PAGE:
Before today, the last time I was at a zoo would have been at some point before 1991. The exact date is long forgotten, as school trips tend to be about experiences more than anything else, but I do remember the smell of the school bus and the ceaseless noise of classmates who were way too happy to be on a field trip. This changed today when Reiko and I decided to bring the boy to the Higashiyama Zoo in Nagoya, where he would get to see a bunch of animals up close for the very first time.
This spring has seen the boy get quite a bit of exposure to crowded places, which he's long been uncomfortable with. At first it was weekly trips to the mall, where he would get to eat in a busy place with an endless number of distractions. Later we brought him to busy park grounds where he'd get to share space and toys with others. Last weekend we brought him to the アンパンマンミュージアム1 in the next prefecture over, where he seemed to enjoy himself thoroughly. Today's visit to the zoo was going to be a continuation of the boy's introduction to life in Japan, and it couldn't have gone better.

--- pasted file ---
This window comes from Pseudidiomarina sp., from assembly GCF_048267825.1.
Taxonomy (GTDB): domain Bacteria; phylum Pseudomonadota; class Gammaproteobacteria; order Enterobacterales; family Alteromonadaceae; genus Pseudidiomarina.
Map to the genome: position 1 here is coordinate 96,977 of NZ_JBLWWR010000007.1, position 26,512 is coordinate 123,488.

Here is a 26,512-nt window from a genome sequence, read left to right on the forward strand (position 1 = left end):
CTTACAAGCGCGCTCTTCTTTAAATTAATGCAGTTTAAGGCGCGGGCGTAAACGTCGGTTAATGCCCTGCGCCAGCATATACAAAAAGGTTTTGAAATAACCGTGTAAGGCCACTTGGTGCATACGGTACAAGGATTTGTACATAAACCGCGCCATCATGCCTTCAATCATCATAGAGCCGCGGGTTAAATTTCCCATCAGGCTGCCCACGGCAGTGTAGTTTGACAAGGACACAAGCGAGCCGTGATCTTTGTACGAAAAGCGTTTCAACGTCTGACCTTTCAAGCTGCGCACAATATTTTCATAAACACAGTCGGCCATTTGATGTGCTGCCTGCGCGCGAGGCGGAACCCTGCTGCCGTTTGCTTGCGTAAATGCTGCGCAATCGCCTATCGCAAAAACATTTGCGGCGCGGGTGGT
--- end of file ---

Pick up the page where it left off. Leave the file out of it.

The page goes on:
A lot of young kids can be quite quiet and shy when out and about. This has certainly been true with the boy, who is unrestrained and loud at home or in the car but silent and reserved when in public. However, over the last couple of day trips, he's been able to loosen up and enjoy himself while visiting new places. He loves to dance and sing, so seeing him do this outside is a good sign.
One of the other benefits of having him explore a crowd is seeing just how different he is from other kids. I sometimes get frustrated with his desire to touch darn near everything he sees, but the fact that he doesn't throw objects, (intentionally) spill food on the floor, or cause trouble is a great thing. He sees other kids jumping off chairs and fighting over some small object and tells them — to no effect — to stop. At some point he'll likely start testing the boundaries of what he can get away with while outside, just as he does at home. Until then, I'll enjoy his good behaviour and look forward to bringing him to more places.
The Anpanman Kid's Museum, which is more a place for parents to spend money than for kids to learn anything.